More advertisers like Amazon. The brand spent the most on TikTok advertising in 2022 according to data provided exclusively to The Drum by Pathmatics, revealing that Amazon had an 18% share of the top 10 total US ad spend, sitting ahead of L’Oreal, HBO, DoorDash, Google, Pepsi, Disney, P&G, Samsung and Yum! Brands. Much of Amazon's spending hit the festive holiday period, up 43% in Q4 2021. More recently in 2023, DoorDash has overtaken Amazon. That could merely be a seasonal fluctuation.
Amazon is clearly one of TikTok’s biggest supporters but both have a commerce and content play, Amazon is trying to develop its own live-shopping competitor, and it too banned employees from using TikTok in 2020, albeit briefly and supposedly in “error”. Amid the competitive concerns, could US-headquartered brands also be pressured into ceasing their spend? They did when Russia invaded Ukraine. A majority of western brands adhered to the trade embargo and ceased any affiliation. Unilever even ensured it ceased all adspend in the region unless it funds the nation’s platforms.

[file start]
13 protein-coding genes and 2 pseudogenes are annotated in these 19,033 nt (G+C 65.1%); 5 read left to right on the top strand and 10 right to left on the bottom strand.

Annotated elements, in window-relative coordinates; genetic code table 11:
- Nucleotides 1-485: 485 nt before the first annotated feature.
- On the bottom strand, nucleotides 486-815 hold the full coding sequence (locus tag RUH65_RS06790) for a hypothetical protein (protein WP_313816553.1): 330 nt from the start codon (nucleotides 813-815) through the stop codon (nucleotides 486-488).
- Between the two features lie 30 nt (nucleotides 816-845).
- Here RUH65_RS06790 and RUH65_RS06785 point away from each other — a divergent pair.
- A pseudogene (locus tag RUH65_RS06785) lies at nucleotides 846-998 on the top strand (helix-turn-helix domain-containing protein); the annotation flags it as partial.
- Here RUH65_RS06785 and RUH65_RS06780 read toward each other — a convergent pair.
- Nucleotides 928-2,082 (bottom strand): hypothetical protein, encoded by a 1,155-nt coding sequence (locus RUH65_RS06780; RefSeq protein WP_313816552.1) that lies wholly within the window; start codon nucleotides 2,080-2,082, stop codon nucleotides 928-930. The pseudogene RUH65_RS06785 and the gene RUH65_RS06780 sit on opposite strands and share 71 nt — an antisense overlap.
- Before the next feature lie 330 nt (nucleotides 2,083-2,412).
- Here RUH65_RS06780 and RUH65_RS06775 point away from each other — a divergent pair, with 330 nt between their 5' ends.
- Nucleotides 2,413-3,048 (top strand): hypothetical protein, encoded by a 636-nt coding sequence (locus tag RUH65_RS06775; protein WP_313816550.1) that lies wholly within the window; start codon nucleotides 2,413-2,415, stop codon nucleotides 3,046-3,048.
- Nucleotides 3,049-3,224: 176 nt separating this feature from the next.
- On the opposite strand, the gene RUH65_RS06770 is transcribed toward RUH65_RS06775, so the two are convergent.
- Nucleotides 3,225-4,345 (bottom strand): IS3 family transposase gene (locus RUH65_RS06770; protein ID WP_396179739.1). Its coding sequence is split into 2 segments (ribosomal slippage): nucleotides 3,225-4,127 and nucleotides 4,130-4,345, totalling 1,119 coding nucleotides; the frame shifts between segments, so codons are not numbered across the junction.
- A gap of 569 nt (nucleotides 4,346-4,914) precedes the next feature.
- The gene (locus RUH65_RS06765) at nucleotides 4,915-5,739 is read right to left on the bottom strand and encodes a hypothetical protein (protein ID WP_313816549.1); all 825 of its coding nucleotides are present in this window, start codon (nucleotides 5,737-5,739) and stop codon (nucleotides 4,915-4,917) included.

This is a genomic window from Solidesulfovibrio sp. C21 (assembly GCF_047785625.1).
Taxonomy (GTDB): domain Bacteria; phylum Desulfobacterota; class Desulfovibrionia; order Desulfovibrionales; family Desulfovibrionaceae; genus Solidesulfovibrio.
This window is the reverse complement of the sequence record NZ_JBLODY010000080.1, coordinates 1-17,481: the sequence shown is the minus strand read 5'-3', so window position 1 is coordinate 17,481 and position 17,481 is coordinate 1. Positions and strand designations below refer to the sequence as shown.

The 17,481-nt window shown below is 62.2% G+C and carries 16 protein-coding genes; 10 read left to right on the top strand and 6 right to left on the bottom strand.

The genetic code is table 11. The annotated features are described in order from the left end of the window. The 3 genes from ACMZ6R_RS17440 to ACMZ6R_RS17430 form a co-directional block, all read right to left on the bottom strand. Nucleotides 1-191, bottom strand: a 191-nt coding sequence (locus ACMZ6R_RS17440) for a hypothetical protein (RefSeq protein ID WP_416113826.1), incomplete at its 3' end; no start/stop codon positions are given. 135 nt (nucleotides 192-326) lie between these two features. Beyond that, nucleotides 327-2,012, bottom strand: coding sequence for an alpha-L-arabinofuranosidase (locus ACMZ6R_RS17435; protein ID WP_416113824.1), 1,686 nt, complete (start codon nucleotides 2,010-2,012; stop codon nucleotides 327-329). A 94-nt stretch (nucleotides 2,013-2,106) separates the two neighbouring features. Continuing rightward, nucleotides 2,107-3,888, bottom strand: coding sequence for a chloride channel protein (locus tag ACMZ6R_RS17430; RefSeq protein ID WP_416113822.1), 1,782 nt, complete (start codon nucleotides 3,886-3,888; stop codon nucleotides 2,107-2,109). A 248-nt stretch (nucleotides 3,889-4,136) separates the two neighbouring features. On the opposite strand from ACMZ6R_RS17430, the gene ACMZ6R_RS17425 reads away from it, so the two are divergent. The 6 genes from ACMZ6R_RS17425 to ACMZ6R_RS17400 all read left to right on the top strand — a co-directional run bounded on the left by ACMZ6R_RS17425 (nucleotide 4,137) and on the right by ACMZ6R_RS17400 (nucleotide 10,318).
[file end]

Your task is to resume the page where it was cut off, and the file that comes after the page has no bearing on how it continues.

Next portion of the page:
A separate pool of data from VaynerMedia shows the top brands buying ads on TikTok in the US in 2023. Amazon, Booking.com, DoorDash, Peacock, Disney+, Capital One, Uber, Mondelez, Chipotle and Mailchimp are the biggest spenders.
In the UK, meanwhile, the top spending brands were Samsung, Mercedes, KFC (owned by Yum! Brands), P&G (Oral B), Under Armour, EE, Hilton, Uber (including UberEats) and The North Face.
All will have to assess whether the platform will continue to tap them into Gen Z in a cost-effective, brand-safe manner.
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Do marketers trust TikTok?
Kantar Media compared how marketers and consumers see ads on the platform how marketers and consumers see the platform in 2022.
Users rate TikTok much higher than the marketers running ads and comms on it. In 2021, TikTok was the consumer's favorite, but it wasn't on the radar of advertisers. This was a 2022 survey of nearly 1,000 marketers from around the world, as well as 18,000 consumers.